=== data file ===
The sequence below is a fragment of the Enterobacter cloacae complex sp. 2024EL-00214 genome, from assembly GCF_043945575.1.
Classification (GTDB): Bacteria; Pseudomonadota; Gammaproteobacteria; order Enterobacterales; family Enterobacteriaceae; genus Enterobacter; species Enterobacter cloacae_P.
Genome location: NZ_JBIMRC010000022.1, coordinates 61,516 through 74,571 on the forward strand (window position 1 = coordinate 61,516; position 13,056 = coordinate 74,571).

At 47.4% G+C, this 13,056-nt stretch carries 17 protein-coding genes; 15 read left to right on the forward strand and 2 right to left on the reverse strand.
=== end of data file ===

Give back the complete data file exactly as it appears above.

The sequence below is a fragment of the Enterobacter cloacae complex sp. 2024EL-00214 genome, from assembly GCF_043945575.1.
Classification (GTDB): Bacteria; Pseudomonadota; Gammaproteobacteria; order Enterobacterales; family Enterobacteriaceae; genus Enterobacter; species Enterobacter cloacae_P.
Genome location: NZ_JBIMRC010000022.1, coordinates 61,516 through 74,571 on the forward strand (window position 1 = coordinate 61,516; position 13,056 = coordinate 74,571).

At 47.4% G+C, this 13,056-nt stretch carries 17 protein-coding genes; 15 read left to right on the forward strand and 2 right to left on the reverse strand.